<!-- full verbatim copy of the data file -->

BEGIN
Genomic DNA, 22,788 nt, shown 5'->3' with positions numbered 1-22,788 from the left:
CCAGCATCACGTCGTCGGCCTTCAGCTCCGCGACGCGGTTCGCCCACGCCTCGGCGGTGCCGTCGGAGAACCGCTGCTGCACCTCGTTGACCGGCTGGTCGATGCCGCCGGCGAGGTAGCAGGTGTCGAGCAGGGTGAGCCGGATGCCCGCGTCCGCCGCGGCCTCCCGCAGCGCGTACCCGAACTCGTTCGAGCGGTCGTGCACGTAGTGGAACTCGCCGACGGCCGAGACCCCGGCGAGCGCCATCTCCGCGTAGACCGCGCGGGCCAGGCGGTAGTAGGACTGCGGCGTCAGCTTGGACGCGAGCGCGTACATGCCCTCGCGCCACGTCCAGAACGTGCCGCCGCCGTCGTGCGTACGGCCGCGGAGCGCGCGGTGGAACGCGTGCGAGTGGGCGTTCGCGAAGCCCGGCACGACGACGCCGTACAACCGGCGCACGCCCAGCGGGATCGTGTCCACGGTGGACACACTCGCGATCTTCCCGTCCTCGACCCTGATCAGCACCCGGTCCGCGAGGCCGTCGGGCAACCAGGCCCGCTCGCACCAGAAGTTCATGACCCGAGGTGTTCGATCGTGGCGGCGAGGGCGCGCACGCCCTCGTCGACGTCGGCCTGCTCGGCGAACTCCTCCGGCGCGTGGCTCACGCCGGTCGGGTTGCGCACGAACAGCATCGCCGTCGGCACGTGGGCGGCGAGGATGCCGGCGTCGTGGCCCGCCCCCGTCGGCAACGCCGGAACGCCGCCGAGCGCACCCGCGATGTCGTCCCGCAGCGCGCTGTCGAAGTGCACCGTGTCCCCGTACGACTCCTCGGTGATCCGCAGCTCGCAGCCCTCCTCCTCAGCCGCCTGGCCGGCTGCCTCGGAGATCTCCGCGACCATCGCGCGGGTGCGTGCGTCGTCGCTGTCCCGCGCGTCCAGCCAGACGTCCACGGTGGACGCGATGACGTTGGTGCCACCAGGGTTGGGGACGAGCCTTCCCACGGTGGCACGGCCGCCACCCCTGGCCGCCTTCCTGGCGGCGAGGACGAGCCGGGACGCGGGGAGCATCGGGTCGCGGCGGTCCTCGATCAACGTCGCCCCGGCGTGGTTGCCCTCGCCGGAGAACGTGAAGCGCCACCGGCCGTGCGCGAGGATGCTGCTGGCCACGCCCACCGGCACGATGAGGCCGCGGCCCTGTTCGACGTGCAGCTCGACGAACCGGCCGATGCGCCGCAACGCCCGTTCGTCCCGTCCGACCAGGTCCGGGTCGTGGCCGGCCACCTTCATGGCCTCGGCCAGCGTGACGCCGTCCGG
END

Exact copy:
Genomic DNA, 22,788 nt, shown 5'->3' with positions numbered 1-22,788 from the left:
CCAGCATCACGTCGTCGGCCTTCAGCTCCGCGACGCGGTTCGCCCACGCCTCGGCGGTGCCGTCGGAGAACCGCTGCTGCACCTCGTTGACCGGCTGGTCGATGCCGCCGGCGAGGTAGCAGGTGTCGAGCAGGGTGAGCCGGATGCCCGCGTCCGCCGCGGCCTCCCGCAGCGCGTACCCGAACTCGTTCGAGCGGTCGTGCACGTAGTGGAACTCGCCGACGGCCGAGACCCCGGCGAGCGCCATCTCCGCGTAGACCGCGCGGGCCAGGCGGTAGTAGGACTGCGGCGTCAGCTTGGACGCGAGCGCGTACATGCCCTCGCGCCACGTCCAGAACGTGCCGCCGCCGTCGTGCGTACGGCCGCGGAGCGCGCGGTGGAACGCGTGCGAGTGGGCGTTCGCGAAGCCCGGCACGACGACGCCGTACAACCGGCGCACGCCCAGCGGGATCGTGTCCACGGTGGACACACTCGCGATCTTCCCGTCCTCGACCCTGATCAGCACCCGGTCCGCGAGGCCGTCGGGCAACCAGGCCCGCTCGCACCAGAAGTTCATGACCCGAGGTGTTCGATCGTGGCGGCGAGGGCGCGCACGCCCTCGTCGACGTCGGCCTGCTCGGCGAACTCCTCCGGCGCGTGGCTCACGCCGGTCGGGTTGCGCACGAACAGCATCGCCGTCGGCACGTGGGCGGCGAGGATGCCGGCGTCGTGGCCCGCCCCCGTCGGCAACGCCGGAACGCCGCCGAGCGCACCCGCGATGTCGTCCCGCAGCGCGCTGTCGAAGTGCACCGTGTCCCCGTACGACTCCTCGGTGATCCGCAGCTCGCAGCCCTCCTCCTCAGCCGCCTGGCCGGCTGCCTCGGAGATCTCCGCGACCATCGCGCGGGTGCGTGCGTCGTCGCTGTCCCGCGCGTCCAGCCAGACGTCCACGGTGGACGCGATGACGTTGGTGCCACCAGGGTTGGGGACGAGCCTTCCCACGGTGGCACGGCCGCCACCCCTGGCCGCCTTCCTGGCGGCGAGGACGAGCCGGGACGCGGGGAGCATCGGGTCGCGGCGGTCCTCGATCAACGTCGCCCCGGCGTGGTTGCCCTCGCCGGAGAACGTGAAGCGCCACCGGCCGTGCGCGAGGATGCTGCTGGCCACGCCCACCGGCACGATGAGGCCGCGGCCCTGTTCGACGTGCAGCTCGACGAACCGGCCGATGCGCCGCAACGCCCGTTCGTCCCGTCCGACCAGGTCCGGGTCGTGGCCGGCCACCTTCATGGCCTCGGCCAGCGTGACGCCGTCCGG